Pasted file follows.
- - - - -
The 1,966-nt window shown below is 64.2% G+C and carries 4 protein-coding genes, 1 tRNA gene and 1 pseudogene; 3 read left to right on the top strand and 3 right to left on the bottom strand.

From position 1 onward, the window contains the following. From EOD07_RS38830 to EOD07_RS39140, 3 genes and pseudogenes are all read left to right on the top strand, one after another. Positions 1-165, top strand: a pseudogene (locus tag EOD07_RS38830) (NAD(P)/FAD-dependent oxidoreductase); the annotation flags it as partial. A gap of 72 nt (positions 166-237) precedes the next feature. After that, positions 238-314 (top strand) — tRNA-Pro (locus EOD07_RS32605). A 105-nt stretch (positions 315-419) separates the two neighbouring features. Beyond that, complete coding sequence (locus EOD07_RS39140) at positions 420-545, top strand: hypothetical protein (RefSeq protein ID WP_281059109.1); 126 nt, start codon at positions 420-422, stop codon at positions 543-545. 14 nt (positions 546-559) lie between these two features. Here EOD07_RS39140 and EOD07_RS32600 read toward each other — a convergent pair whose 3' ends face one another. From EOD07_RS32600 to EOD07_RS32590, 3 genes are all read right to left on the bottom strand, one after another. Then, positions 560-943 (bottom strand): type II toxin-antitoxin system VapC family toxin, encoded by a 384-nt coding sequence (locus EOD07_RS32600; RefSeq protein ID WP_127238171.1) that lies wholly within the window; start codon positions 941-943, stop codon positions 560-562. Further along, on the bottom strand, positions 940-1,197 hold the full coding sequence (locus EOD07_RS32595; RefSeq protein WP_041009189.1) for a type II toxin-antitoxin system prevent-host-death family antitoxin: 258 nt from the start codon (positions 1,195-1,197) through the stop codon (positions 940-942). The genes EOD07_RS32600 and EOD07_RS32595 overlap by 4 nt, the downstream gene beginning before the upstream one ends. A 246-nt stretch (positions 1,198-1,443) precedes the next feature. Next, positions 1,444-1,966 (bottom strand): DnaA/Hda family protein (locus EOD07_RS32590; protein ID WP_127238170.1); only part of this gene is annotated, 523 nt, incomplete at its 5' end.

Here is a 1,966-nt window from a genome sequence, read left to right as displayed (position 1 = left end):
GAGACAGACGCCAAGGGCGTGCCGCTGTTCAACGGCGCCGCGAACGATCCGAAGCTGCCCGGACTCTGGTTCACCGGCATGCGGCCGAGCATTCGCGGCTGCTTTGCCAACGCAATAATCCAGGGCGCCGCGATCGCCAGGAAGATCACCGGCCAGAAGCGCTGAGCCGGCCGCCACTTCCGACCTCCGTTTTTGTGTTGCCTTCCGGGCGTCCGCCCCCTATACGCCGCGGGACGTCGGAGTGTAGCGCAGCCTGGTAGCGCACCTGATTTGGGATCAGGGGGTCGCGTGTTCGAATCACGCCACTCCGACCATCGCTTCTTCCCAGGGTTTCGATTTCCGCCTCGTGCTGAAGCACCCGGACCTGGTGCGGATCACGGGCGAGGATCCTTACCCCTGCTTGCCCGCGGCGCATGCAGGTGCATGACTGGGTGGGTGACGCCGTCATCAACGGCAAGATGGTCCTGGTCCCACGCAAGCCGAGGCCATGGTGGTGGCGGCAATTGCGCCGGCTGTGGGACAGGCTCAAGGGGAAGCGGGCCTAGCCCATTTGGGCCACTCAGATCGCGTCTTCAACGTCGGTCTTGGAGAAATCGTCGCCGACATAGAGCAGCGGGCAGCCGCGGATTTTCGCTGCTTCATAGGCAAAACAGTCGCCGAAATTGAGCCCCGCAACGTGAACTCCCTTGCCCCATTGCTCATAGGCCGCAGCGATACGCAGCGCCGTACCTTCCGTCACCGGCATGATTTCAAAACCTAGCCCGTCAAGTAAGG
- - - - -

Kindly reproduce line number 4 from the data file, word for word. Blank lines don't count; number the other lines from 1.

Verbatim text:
GAGACAGACGCCAAGGGCGTGCCGCTGTTCAACGGCGCCGCGAACGATCCGAAGCTGCCCGGACTCTGGTTCACCGGCATGCGGCCGAGCATTCGCGGCTGCTTTGCCAACGCAATAATCCAGGGCGCCGCGATCGCCAGGAAGATCACCGGCCAGAAGCGCTGAGCCGGCCGCCACTTCCGACCTCCGTTTTTGTGTTGCCTTCCGGGCGTCCGCCCCCTATACGCCGCGGGACGTCGGAGTGTAGCGCAGCCTGGTAGCGCACCTGATTTGGGATCAGGGGGTCGCGTGTTCGAATCACGCCACTCCGACCATCGCTTCTTCCCAGGGTTTCGATTTCCGCCTCGTGCTGAAGCACCCGGACCTGGTGCGGATCACGGGCGAGGATCCTTACCCCTGCTTGCCCGCGGCGCATGCAGGTGCATGACTGGGTGGGTGACGCCGTCATCAACGGCAAGATGGTCCTGGTCCCACGCAAGCCGAGGCCATGGTGGTGGCGGCAATTGCGCCGGCTGTGGGACAGGCTCAAGGGGAAGCGGGCCTAGCCCATTTGGGCCACTCAGATCGCGTCTTCAACGTCGGTCTTGGAGAAATCGTCGCCGACATAGAGCAGCGGGCAGCCGCGGATTTTCGCTGCTTCATAGGCAAAACAGTCGCCGAAATTGAGCCCCGCAACGTGAACTCCCTTGCCCCATTGCTCATAGGCCGCAGCGATACGCAGCGCCGTACCTTCCGTCACCGGCATGATTTCAAAACCTAGCCCGTCAAGTAAGG